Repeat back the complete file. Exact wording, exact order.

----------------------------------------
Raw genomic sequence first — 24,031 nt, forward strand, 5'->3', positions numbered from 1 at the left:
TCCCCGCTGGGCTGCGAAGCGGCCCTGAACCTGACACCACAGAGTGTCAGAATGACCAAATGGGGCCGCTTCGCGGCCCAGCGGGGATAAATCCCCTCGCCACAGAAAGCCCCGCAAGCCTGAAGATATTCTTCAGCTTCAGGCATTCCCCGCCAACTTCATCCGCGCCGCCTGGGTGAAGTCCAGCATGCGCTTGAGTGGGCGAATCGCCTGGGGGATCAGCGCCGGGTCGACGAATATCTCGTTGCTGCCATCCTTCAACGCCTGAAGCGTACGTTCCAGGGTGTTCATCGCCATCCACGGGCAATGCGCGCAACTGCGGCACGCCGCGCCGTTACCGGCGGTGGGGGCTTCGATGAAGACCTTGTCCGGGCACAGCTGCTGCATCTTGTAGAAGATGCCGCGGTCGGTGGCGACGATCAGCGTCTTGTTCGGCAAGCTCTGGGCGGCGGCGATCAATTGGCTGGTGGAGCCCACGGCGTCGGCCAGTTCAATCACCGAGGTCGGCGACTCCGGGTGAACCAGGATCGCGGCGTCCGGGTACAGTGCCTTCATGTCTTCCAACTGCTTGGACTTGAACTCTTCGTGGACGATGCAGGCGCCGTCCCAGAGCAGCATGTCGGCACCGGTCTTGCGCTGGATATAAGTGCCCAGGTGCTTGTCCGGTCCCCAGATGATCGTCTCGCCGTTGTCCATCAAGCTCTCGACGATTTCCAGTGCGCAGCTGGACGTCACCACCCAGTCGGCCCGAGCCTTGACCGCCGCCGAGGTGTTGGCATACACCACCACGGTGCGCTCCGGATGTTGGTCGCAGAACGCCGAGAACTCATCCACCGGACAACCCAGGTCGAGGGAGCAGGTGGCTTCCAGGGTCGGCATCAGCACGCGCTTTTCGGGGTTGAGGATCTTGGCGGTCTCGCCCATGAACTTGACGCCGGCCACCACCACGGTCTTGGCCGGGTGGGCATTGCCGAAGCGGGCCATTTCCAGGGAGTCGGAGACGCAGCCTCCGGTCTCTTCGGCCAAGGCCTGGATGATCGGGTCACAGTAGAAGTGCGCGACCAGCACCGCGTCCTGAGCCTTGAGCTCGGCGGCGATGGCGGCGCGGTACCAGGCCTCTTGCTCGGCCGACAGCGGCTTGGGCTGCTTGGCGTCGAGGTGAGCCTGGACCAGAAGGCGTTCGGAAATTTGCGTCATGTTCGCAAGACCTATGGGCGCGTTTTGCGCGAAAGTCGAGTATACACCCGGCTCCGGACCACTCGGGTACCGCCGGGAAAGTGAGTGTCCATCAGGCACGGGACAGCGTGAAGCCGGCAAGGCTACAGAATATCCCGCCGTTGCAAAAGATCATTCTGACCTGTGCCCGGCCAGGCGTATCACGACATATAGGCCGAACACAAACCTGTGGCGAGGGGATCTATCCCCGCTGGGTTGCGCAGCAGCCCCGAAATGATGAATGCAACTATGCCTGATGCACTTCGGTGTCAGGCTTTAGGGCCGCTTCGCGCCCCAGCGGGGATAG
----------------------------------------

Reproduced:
Raw genomic sequence first — 24,031 nt, forward strand, 5'->3', positions numbered from 1 at the left:
TCCCCGCTGGGCTGCGAAGCGGCCCTGAACCTGACACCACAGAGTGTCAGAATGACCAAATGGGGCCGCTTCGCGGCCCAGCGGGGATAAATCCCCTCGCCACAGAAAGCCCCGCAAGCCTGAAGATATTCTTCAGCTTCAGGCATTCCCCGCCAACTTCATCCGCGCCGCCTGGGTGAAGTCCAGCATGCGCTTGAGTGGGCGAATCGCCTGGGGGATCAGCGCCGGGTCGACGAATATCTCGTTGCTGCCATCCTTCAACGCCTGAAGCGTACGTTCCAGGGTGTTCATCGCCATCCACGGGCAATGCGCGCAACTGCGGCACGCCGCGCCGTTACCGGCGGTGGGGGCTTCGATGAAGACCTTGTCCGGGCACAGCTGCTGCATCTTGTAGAAGATGCCGCGGTCGGTGGCGACGATCAGCGTCTTGTTCGGCAAGCTCTGGGCGGCGGCGATCAATTGGCTGGTGGAGCCCACGGCGTCGGCCAGTTCAATCACCGAGGTCGGCGACTCCGGGTGAACCAGGATCGCGGCGTCCGGGTACAGTGCCTTCATGTCTTCCAACTGCTTGGACTTGAACTCTTCGTGGACGATGCAGGCGCCGTCCCAGAGCAGCATGTCGGCACCGGTCTTGCGCTGGATATAAGTGCCCAGGTGCTTGTCCGGTCCCCAGATGATCGTCTCGCCGTTGTCCATCAAGCTCTCGACGATTTCCAGTGCGCAGCTGGACGTCACCACCCAGTCGGCCCGAGCCTTGACCGCCGCCGAGGTGTTGGCATACACCACCACGGTGCGCTCCGGATGTTGGTCGCAGAACGCCGAGAACTCATCCACCGGACAACCCAGGTCGAGGGAGCAGGTGGCTTCCAGGGTCGGCATCAGCACGCGCTTTTCGGGGTTGAGGATCTTGGCGGTCTCGCCCATGAACTTGACGCCGGCCACCACCACGGTCTTGGCCGGGTGGGCATTGCCGAAGCGGGCCATTTCCAGGGAGTCGGAGACGCAGCCTCCGGTCTCTTCGGCCAAGGCCTGGATGATCGGGTCACAGTAGAAGTGCGCGACCAGCACCGCGTCCTGAGCCTTGAGCTCGGCGGCGATGGCGGCGCGGTACCAGGCCTCTTGCTCGGCCGACAGCGGCTTGGGCTGCTTGGCGTCGAGGTGAGCCTGGACCAGAAGGCGTTCGGAAATTTGCGTCATGTTCGCAAGACCTATGGGCGCGTTTTGCGCGAAAGTCGAGTATACACCCGGCTCCGGACCACTCGGGTACCGCCGGGAAAGTGAGTGTCCATCAGGCACGGGACAGCGTGAAGCCGGCAAGGCTACAGAATATCCCGCCGTTGCAAAAGATCATTCTGACCTGTGCCCGGCCAGGCGTATCACGACATATAGGCCGAACACAAACCTGTGGCGAGGGGATCTATCCCCGCTGGGTTGCGCAGCAGCCCCGAAATGATGAATGCAACTATGCCTGATGCACTTCGGTGTCAGGCTTTAGGGCCGCTTCGCGCCCCAGCGGGGATAG